Second year graduate student Sean Connolly, who you may recognize from last season’s TRANSLATIONS, is completing his Dramaturgy thesis on our current production of LITTLE WOMEN. He took some time to chat with us about Louisa May Alcott’s beloved novel and inspiring play. Learn more about LITTLE WOMEN here:
Dramaturging Little Women: The Musical has been an fascinating challenge. Having been constricted to straight plays since childhood, delving into a musical has not only opened my eyes to music, but helped me find those nuggets of drama magic and nuance in dialogue that only musicals can provide. For me, it has been a truly exciting production to be a part of. Firstly, Little Women takes place in such a rich time period to research, it is honestly a dramaturg’s dream, especially since it is a part of history not often discussed. When we talk about the Civil War, we often think of great battles, or burning Southern towns. If we are especially attuned we might even consider the dramatizations presented in Gangs of New York or Gone With The Wind. But real in depth exploration of the home front, particularly the Northern Home Front, has been left to very few aging historians. That is for the exception of Louisa May Alcott’s Little Women. What’s really exciting about Little Women: The Musical, and particularly working with Valerie as director of the musical, is that we are really trying to bring this classic story into the 21st Century.
|Louisa May Alcott|
The roots of this modern interpretation are already explored by Alcott herself, but have often been lost in the nostalgia of the piece. At the time Alcott’s tale was radical and revolutionary. This was partially because she was a Transcendentalist, a passionate Abolitionist, feminist and reformer. Which brings up one of the most contentiously talked about moments in Little Women. Thousands of readers of the novel have asked the question: Why doesn’t Jo marry Laurie? This resulted in some very forceful conversations with publishers and fans of the novel in 1868. However, the answer is actually quite simple. Alcott didn’t want Jo to marry at all.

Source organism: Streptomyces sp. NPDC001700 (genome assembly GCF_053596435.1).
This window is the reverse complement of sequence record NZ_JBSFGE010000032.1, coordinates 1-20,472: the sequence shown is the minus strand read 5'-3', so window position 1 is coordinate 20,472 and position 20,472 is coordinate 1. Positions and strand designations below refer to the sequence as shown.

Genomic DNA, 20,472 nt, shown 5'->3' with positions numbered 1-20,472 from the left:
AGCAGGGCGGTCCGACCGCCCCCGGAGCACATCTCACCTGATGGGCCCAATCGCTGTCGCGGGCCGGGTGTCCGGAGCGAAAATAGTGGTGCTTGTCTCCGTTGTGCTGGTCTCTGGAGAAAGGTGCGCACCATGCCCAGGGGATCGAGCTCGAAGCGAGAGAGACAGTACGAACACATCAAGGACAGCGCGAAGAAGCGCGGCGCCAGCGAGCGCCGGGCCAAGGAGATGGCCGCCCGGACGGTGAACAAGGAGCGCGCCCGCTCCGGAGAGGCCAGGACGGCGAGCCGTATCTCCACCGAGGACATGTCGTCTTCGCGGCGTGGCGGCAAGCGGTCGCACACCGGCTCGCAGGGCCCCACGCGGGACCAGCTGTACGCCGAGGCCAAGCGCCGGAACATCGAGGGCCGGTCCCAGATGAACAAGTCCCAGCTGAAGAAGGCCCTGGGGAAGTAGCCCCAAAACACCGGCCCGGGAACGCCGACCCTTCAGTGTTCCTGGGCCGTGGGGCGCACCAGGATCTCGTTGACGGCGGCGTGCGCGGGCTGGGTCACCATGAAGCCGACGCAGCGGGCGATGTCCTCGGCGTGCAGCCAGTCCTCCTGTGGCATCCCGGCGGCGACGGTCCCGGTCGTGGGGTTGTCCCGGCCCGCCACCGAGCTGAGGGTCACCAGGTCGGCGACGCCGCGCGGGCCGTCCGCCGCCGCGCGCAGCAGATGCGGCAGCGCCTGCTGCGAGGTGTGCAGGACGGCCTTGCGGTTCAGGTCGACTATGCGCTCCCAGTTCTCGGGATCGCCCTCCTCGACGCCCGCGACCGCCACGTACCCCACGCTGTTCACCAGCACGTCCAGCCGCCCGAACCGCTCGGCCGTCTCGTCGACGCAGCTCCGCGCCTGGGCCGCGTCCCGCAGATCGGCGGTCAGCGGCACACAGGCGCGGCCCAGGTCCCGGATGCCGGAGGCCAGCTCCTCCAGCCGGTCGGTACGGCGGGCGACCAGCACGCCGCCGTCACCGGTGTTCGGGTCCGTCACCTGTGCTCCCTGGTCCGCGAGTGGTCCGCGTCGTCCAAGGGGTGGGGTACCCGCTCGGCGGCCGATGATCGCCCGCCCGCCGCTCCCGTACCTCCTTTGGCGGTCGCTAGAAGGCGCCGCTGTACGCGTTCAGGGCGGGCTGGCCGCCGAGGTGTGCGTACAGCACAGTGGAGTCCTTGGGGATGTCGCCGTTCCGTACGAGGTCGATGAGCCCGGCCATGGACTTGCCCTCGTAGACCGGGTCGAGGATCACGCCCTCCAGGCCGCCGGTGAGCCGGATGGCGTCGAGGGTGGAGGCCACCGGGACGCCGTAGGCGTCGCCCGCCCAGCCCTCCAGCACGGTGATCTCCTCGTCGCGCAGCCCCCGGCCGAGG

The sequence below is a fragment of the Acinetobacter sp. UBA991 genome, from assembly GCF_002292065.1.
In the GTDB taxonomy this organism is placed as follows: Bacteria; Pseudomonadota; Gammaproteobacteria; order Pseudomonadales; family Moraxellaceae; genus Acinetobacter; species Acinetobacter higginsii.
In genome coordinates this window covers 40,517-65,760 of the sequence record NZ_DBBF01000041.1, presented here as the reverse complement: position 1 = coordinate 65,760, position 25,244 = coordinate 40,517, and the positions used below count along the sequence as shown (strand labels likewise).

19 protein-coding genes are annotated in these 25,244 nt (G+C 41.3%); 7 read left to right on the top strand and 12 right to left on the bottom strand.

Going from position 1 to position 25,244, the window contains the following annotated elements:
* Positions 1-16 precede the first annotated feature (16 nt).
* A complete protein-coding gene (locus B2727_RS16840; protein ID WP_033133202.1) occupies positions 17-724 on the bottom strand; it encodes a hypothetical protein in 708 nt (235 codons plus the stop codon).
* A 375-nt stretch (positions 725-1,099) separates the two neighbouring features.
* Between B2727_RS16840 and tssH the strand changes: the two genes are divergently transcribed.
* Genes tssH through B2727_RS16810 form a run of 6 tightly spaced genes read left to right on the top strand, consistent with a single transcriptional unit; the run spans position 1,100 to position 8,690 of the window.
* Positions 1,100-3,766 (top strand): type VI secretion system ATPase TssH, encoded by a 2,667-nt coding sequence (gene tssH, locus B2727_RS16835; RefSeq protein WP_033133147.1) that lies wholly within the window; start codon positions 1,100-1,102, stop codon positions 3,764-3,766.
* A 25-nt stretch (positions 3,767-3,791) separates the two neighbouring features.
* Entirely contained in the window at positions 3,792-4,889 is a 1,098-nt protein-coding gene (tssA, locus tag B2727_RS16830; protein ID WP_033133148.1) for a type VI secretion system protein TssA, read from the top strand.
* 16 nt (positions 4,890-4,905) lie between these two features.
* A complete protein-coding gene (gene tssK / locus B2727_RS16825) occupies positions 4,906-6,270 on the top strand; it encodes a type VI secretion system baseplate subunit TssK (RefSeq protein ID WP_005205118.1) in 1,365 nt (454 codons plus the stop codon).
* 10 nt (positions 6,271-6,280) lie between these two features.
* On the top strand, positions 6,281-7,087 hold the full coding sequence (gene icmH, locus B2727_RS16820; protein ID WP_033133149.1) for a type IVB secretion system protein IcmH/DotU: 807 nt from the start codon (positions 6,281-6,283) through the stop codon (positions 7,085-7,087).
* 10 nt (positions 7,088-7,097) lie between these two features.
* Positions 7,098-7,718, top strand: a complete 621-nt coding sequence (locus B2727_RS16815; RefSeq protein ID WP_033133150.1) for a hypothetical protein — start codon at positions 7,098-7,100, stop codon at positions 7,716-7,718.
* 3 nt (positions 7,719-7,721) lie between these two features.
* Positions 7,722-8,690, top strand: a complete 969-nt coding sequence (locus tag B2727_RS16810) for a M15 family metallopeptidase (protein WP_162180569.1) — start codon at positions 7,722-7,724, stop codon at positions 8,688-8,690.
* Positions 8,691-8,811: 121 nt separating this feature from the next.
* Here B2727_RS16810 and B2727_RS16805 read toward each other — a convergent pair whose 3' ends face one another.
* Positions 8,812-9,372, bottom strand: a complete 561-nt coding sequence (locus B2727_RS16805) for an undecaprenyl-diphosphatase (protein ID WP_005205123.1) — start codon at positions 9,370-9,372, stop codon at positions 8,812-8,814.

Alcott wanted to create a female character, Jo, who didn’t need a man. This was very radical back then. Hundreds wrote to Alcott to complain when Jo refused Laurie’s proposal. Eventually publishers got involved and threatened to not publish Little Women Part 2 if Jo remained unmarried. Clearly they were hoping to force Alcott into marrying Jo to Laurie. Alcott was so furious, she developed a new plan. She would marry Jo off, but not to Laurie, the man everyone wanted, but to Professor Bhaer. All of this had an unintended consequence. There are moments of possible passion in the music and on the page, but they have been hidden beneath a Victorian view of Alcott’s world and a holy reverence of the novel. On the surface all the characters are in their head, they all have an intellectual affection for one another but not a physical one. All this comes back to that original question that thousands of readers have been asking since 1868, why doesn’t Jo marry Laurie?
For our production we wanted to connect these characters to the 21st century in which open sexuality and human desire are more present on the surface of our interactions with someone we might be interested in. This has led to incredible discoveries during the rehearsal process. For instance, to find Laurie’s motivation, we had to make him a little boastful - he can’t just be the kid next door; he needs to have swagger. Laurie must be a complex character, driven not only by an intellectual admiration of Jo but also a sexual drive. Jo is similarly complex. She is driven intellectually, but we also we need to know she is free-thinking and passionate as well. Jo's desire becomes a powerful impetus behind her decision to not marry Laurie. Instead she finds an equal partner in both intellect and passion when she falls for Professor Bhaer. These explorations of character have made working on this production so much more fascinating beyond the rich historical time period. For me, it proves that these characters are just as real and exciting now as they were in 1868.
LITTLE WOMEN runs at Villanova Theatre from March 28-April 9 at Vasey Hall. Tickets are $21-$25 with discounts available for students, alumni, faculty/staff, and senior citizens. For tickets or information please visit www.villanovetheatre.org or call the Box Office at 610-519-7474.